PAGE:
Marie Curie Postdoctoral Researcher
Department of Economics, University of Trento
AAEA Activities: 2011 Outstanding Doctoral Dissertation Award
Luisa Menapace completed her PhD in Economics at Iowa State University in 2010 and is currently a Marie Curie Postdoctoral Researcher in the Department of Economics at the University of Trento, Italy. Her research background is in agricultural and environmental economics and policy, with a focus on microeconomic theory.
Menapace’s dissertation research concerns the economics of geographically-differentiated food and agricultural products and the role of intellectual property protection (IP) in the provision of quality in food and agricultural markets. Her first essay develops a reputation model to study the concurrent use of trademarks and certification for food products with Geographical Indications (GIs). From a policy perspective, this essay offers recommendations with regard to the welfare impacts of IP protection instruments for GIs. The second essay investigates empirically whether consumers recognize and value the informational content of a variety of nested geographical origin labels from foreign countries. The third essay investigates the incentives of GI-exporting and GI-importing countries to strengthen the current TRIPS provisions for GIs by explicitly considering the role of promotion. The model highlights the diverging interests of GI-exporting and GI-importing countries with regard to GI provisions in international markets and provides insights on the current controversy over GIs among World Trade Organization members. For her dissertation, Menapace was awarded the 2011 AAEA Outstanding Doctoral Dissertation Award.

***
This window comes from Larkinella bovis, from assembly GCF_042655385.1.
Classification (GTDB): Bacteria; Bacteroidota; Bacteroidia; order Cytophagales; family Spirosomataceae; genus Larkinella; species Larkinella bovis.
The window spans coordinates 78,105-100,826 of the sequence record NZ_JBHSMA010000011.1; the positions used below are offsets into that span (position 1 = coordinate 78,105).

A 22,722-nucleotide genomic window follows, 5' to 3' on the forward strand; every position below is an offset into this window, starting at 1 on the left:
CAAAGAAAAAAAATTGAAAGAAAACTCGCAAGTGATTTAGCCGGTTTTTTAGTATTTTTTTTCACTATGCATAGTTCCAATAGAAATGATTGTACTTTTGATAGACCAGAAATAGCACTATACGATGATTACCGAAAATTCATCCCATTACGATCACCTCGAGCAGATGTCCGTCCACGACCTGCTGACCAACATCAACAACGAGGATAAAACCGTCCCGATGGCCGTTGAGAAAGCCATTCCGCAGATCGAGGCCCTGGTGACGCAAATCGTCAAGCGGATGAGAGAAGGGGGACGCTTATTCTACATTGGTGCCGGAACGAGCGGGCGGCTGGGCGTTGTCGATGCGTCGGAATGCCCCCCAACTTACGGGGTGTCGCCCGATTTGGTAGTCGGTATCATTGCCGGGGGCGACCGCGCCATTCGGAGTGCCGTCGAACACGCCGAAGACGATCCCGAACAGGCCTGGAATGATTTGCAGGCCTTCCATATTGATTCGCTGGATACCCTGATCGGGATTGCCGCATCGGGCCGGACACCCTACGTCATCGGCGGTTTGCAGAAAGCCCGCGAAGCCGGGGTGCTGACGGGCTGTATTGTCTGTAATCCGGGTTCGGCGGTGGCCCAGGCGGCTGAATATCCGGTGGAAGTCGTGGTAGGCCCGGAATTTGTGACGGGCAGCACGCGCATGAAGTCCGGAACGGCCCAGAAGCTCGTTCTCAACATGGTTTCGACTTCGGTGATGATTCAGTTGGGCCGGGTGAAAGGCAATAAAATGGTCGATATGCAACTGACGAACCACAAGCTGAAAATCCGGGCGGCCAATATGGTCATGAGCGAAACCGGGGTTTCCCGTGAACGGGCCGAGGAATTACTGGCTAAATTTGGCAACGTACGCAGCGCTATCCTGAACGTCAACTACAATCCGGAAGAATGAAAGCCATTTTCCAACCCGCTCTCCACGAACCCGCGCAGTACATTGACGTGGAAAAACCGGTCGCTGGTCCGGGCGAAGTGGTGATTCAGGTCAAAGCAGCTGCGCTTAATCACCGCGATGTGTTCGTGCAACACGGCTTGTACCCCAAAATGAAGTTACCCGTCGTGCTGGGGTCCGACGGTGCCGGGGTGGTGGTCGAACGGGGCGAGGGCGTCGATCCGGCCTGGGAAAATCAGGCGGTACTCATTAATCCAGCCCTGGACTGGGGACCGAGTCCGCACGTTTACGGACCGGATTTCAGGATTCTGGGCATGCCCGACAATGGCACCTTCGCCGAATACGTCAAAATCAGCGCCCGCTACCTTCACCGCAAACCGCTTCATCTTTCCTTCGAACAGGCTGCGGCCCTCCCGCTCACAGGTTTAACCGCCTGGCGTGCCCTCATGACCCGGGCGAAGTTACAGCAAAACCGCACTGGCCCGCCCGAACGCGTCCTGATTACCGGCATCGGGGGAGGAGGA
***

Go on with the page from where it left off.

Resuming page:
In June 2010, Menapace joined the Department of Economics at the University of Trento as a postdoctoral researcher within the framework of the interdisciplinary research project “EnviroChange: Global Change and Sustainable Management of Agriculture in Highly Developed Mountain Environment." Her postdoctoral work focuses on farmers’ risk perceptions and risk attitudes with applications to weather and climate change related risks. She has investigated the role of heuristics in the formation of farmers’ perceptions of climate risks, the role of framing issues in stated preference experiments eliciting risk attitudes, and the role of subjective risk perceptions in the estimation of Arrow-Pratt measures of risk-aversion via insurance data.
In May 2011, Menapace was awarded a Marie Curie Mobility Research Grant for her research project titled “Environmental, Biodiversity and Climate Change: Perceptions, Risk Communication and Sustainability Measures.” Her current applied work focuses on assessing the sustainability and welfare effects of current and proposed policies in the tourist and agricultural sectors in the Alps.
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